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A new study found that regular intake of ibuprofen for long periods can cause the diminished function of the testes in males. The team of researchers from France and Denmark explored the antiandrogen effects of analgesics or pain relievers. They used a unique combination of randomized and controlled clinical trials for the study. The results suggested that the compounds in pain medications, such as ibuprofen, can depress testicular functionality.
Ibuprofen is a nonsteroidal anti-inflammatory medication used to treat fever, pain, and inflammation. People can take ibuprofen when suffering from mild to moderate pain, such as a toothache, migraine headache or pain during menstruation. The drug can be used to treat fever caused by influenza, ease redness and swelling of the bone, joints, and muscles, and reduce pain from sprains and strains due to a sports injury.
According to the National Health Service, people who have a history of unpleasant reaction with aspirin or other NSAIDs should not take ibuprofen. The pain reliever is also not advisable for people with a current or recent stomach ulcer, a severe case of heart failure, a severe case of liver disease, and those being treated with low-dose aspirin for a cardiovascular problem. The American Society of Health-System Pharmacists found that ibuprofen increases the risk of liver and kidney failure, and heart failure.
Mild side effects of ibuprofen include nausea, rash, and heartburn. Moderate to severe adverse effects include dyspepsia or indigestion, hypertension, asthma attack, kidney problems, ulcers in the esophagus, and a rise of potassium levels in the bloodstream.
- Like any other NSAIDs, ibuprofen can increase the risk of high blood pressure and heart attack, especially for people who take high doses chronically. High doses of ibuprofen can substantially increase systolic blood pressure.
- Ibuprofen has been associated with bullous pemphigoid, an autoimmune skin disorder characterized by the formation of bullae or large skin blisters. Although extremely rare, the medication can cause fatal skin reactions, such as Stevens-Johnson syndrome and toxic epidermal necrolysis.
- Alcohol interacts negatively with ibuprofen, increasing the risk of stomach bleeding. Ibuprofen may also affect aspirin effects depending on the interval between intakes. According to the US Food and Drug Administration, ibuprofen interferes with the antiplatelet effect of low-dose aspirin, which renders the heart and stroke protection of aspirin less effective.
- An overdose of ibuprofen has become profound since it is an over-the-counter medication. Overdose symptoms include stomach pain, tinnitus, liver dysfunction, seizures, respiratory failure, and heart attack.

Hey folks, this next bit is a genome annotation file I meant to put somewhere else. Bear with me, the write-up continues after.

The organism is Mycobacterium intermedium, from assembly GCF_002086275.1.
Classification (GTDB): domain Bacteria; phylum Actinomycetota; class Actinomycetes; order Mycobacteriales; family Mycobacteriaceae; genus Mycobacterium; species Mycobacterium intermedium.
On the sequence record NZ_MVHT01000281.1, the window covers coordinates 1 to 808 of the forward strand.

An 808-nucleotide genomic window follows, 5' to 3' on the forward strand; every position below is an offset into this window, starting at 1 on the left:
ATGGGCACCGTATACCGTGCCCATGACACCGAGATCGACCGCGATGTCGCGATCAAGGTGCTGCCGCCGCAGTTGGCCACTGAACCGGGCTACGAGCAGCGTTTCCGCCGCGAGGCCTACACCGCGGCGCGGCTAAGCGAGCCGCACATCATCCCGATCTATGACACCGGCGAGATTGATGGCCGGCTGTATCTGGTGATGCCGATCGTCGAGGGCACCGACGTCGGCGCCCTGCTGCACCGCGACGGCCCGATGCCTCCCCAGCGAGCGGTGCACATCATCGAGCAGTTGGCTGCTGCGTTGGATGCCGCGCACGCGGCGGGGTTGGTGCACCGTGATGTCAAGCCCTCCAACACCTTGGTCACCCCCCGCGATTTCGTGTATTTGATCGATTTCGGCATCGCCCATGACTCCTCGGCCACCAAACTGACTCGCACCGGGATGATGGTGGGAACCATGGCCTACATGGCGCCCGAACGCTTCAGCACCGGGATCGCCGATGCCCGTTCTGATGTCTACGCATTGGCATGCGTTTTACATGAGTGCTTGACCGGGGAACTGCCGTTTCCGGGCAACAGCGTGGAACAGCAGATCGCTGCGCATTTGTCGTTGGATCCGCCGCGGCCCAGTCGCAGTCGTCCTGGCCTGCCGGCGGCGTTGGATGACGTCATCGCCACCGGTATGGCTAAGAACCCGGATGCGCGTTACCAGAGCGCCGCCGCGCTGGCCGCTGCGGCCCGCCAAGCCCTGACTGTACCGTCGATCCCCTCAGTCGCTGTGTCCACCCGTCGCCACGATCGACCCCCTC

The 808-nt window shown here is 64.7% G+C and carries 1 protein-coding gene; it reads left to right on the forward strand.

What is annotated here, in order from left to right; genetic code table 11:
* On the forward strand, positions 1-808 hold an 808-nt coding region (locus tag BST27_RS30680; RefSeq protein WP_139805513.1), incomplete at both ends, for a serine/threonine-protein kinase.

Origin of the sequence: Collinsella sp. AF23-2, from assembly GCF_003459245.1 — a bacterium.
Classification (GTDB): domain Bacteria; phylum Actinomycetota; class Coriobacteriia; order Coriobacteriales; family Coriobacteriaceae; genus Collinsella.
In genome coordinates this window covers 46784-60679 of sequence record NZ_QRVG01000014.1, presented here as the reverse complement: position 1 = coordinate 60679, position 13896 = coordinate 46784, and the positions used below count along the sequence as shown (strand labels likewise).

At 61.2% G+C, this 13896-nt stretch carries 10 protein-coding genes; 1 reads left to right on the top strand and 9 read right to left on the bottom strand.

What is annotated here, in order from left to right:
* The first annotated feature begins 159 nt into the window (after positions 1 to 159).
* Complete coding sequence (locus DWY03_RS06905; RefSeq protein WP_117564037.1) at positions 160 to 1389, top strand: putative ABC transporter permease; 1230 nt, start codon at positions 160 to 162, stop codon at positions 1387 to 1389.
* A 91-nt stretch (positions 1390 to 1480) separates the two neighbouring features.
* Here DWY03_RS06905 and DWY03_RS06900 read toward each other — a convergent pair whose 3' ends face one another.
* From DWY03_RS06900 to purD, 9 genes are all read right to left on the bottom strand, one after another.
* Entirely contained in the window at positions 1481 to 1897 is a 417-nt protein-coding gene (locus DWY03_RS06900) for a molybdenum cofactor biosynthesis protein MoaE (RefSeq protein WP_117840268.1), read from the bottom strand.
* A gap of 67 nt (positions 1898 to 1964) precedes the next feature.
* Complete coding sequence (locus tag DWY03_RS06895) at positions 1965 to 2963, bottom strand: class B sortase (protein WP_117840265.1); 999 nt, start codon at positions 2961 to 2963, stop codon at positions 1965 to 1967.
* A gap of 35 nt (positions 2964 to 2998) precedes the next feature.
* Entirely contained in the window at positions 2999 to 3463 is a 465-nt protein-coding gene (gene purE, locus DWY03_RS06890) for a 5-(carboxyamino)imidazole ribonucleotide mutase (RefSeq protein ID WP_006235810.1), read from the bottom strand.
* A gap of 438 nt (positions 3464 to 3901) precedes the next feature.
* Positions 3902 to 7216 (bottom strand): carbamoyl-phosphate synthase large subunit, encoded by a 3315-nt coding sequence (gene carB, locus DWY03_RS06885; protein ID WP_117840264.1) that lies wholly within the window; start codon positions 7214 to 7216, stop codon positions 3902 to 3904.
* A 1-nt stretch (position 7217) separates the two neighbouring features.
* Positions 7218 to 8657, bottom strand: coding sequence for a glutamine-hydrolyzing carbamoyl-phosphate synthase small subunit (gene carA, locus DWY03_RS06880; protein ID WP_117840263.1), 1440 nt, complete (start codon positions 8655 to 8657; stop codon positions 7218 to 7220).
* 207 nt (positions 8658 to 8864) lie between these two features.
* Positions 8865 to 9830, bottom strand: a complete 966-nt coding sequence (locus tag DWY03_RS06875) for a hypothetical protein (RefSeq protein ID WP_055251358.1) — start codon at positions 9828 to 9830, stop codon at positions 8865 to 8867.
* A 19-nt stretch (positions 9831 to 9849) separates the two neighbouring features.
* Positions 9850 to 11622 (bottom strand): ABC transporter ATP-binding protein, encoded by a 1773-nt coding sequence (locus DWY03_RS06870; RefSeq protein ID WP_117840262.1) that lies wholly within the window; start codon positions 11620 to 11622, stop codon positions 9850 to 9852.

In the latest study, another condition has been associated with chronic, high-dose use of ibuprofen. Using a randomized and controlled trial, the researchers asked 31 men with ages between 18 and 35 to take 600 mg of ibuprofen three times a day for six weeks. Other volunteers were given placebo by the researchers. The volunteers were tested regularly over the course of the study to determine the effects of ibuprofen.
Their findings revealed that in first two weeks of the study, volunteers were tested with a high concentration of luteinizing hormones. The increase of the hormones in the body was caused by ibuprofen. Luteinizing hormones are one of many hormones that control the human reproductive system. The hormones are vital to keeping the reproductive system healthy.
LH is produced and released in the anterior part of the pituitary gland and is considered as a gonadotrophic hormone, a type of hormone that plays a major role in controlling the gonads – the ovaries and testes. In ovaries, LH helps the production of egg cells during ovulation and activates production of progesterone to keep the pregnancy. In testes, LH stimulates the Leydig cells to produce testosterone that causes male characteristics, such as sperm development, facial hair, and a deep voice.
Since LH is directly involved in reproduction, high amounts can lead to infertility in both genders. Overexpression of luteinizing hormones can lead to several health conditions such as abnormal testosterone in women and low sperm production in men. Low expression of LH also causes infertility because the reproductive system cannot function properly.
The researchers found that ibuprofen prevented the production of testosterone, a hormone vital to the production of sperm cells. Another part of their findings was the effect on the pituitary gland, causing it to produce more of another hormone that forces the body to release more testosterone. The ibuprofen, LH, and reaction of the pituitary gland lead to the constant levels of testosterone, while the body suffers from compensated hypogonadism due to the ibuprofen stress.
Compensated hypogonadism is a temporary reduction of sperm cell production and fertility. The condition is expected to go away after ending the intake of ibuprofen. However, the researchers warn that even if it hasn't been proven yet, compensated hypogonadism and continued exposure to high-dose ibuprofen may lead to primary hypogonadism.
"Of note, an inverse relationship was recently reported between endurance exercise training and male sexual libido, but the possibility that medication uptake might interfere in this observation could not be totally excluded. Moreover, ibuprofen appears to be the preferred pharmaceutical analgesic for long-term chronic pain and arthritis. Therefore it is also of concern that men with compensated hypogonadism may eventually progress to overt primary hypogonadism," researchers noted.
Primary hypogonadism is characterized by low testosterone levels in the body, reduced libido, reduced muscle mass and muscle strength, and increased symptoms of depression and fatigue.